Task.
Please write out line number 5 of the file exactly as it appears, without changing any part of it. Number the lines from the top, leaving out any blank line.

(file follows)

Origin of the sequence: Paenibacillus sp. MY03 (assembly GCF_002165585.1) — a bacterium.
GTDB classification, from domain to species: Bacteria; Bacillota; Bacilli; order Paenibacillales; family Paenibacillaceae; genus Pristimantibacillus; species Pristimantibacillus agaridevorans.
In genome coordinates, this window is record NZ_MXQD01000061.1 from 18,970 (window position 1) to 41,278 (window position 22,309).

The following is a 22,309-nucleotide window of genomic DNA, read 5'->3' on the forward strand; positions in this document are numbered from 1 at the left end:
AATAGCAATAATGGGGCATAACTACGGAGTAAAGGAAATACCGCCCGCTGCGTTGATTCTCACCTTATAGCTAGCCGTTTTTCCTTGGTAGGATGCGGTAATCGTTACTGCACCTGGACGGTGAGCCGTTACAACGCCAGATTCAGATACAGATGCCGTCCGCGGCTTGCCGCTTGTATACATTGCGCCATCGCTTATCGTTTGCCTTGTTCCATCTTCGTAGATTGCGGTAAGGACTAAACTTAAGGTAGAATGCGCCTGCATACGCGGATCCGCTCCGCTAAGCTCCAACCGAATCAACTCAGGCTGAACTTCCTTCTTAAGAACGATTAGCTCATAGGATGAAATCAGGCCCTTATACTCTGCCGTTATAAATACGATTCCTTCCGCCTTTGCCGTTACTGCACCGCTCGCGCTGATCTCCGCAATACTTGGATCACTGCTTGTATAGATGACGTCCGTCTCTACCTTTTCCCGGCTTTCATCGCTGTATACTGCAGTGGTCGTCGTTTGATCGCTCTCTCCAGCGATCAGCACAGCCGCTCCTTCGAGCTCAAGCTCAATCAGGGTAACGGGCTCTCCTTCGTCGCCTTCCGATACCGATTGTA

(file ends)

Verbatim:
AATAGCAATAATGGGGCATAACTACGGAGTAAAGGAAATACCGCCCGCTGCGTTGATTCTCACCTTATAGCTAGCCGTTTTTCCTTGGTAGGATGCGGTAATCGTTACTGCACCTGGACGGTGAGCCGTTACAACGCCAGATTCAGATACAGATGCCGTCCGCGGCTTGCCGCTTGTATACATTGCGCCATCGCTTATCGTTTGCCTTGTTCCATCTTCGTAGATTGCGGTAAGGACTAAACTTAAGGTAGAATGCGCCTGCATACGCGGATCCGCTCCGCTAAGCTCCAACCGAATCAACTCAGGCTGAACTTCCTTCTTAAGAACGATTAGCTCATAGGATGAAATCAGGCCCTTATACTCTGCCGTTATAAATACGATTCCTTCCGCCTTTGCCGTTACTGCACCGCTCGCGCTGATCTCCGCAATACTTGGATCACTGCTTGTATAGATGACGTCCGTCTCTACCTTTTCCCGGCTTTCATCGCTGTATACTGCAGTGGTCGTCGTTTGATCGCTCTCTCCAGCGATCAGCACAGCCGCTCCTTCGAGCTCAAGCTCAATCAGGGTAACGGGCTCTCCTTCGTCGCCTTCCGATACCGATTGTA